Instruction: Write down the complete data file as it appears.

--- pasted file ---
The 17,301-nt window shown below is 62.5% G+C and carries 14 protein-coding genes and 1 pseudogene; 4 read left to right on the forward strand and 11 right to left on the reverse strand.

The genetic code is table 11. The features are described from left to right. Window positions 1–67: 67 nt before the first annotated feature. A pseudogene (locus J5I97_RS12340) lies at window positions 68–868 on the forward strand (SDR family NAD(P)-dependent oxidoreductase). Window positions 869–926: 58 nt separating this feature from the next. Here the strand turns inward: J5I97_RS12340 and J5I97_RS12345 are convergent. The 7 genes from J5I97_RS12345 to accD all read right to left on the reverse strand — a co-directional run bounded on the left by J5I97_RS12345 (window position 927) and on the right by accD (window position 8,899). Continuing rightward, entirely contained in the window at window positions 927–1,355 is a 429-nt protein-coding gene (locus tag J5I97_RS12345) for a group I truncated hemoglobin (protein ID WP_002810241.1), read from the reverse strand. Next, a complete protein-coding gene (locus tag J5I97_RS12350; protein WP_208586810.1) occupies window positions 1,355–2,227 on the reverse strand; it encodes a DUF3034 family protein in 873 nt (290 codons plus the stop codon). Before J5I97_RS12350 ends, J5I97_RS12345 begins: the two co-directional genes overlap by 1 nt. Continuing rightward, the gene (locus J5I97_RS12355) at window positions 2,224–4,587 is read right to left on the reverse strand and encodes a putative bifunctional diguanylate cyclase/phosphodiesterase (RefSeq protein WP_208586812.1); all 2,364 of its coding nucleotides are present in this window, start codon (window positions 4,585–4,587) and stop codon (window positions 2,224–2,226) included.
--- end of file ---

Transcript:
The 17,301-nt window shown below is 62.5% G+C and carries 14 protein-coding genes and 1 pseudogene; 4 read left to right on the forward strand and 11 right to left on the reverse strand.

The genetic code is table 11. The features are described from left to right. Window positions 1–67: 67 nt before the first annotated feature. A pseudogene (locus J5I97_RS12340) lies at window positions 68–868 on the forward strand (SDR family NAD(P)-dependent oxidoreductase). Window positions 869–926: 58 nt separating this feature from the next. Here the strand turns inward: J5I97_RS12340 and J5I97_RS12345 are convergent. The 7 genes from J5I97_RS12345 to accD all read right to left on the reverse strand — a co-directional run bounded on the left by J5I97_RS12345 (window position 927) and on the right by accD (window position 8,899). Continuing rightward, entirely contained in the window at window positions 927–1,355 is a 429-nt protein-coding gene (locus tag J5I97_RS12345) for a group I truncated hemoglobin (protein ID WP_002810241.1), read from the reverse strand. Next, a complete protein-coding gene (locus tag J5I97_RS12350; protein WP_208586810.1) occupies window positions 1,355–2,227 on the reverse strand; it encodes a DUF3034 family protein in 873 nt (290 codons plus the stop codon). Before J5I97_RS12350 ends, J5I97_RS12345 begins: the two co-directional genes overlap by 1 nt. Continuing rightward, the gene (locus J5I97_RS12355) at window positions 2,224–4,587 is read right to left on the reverse strand and encodes a putative bifunctional diguanylate cyclase/phosphodiesterase (RefSeq protein WP_208586812.1); all 2,364 of its coding nucleotides are present in this window, start codon (window positions 4,585–4,587) and stop codon (window positions 2,224–2,226) included.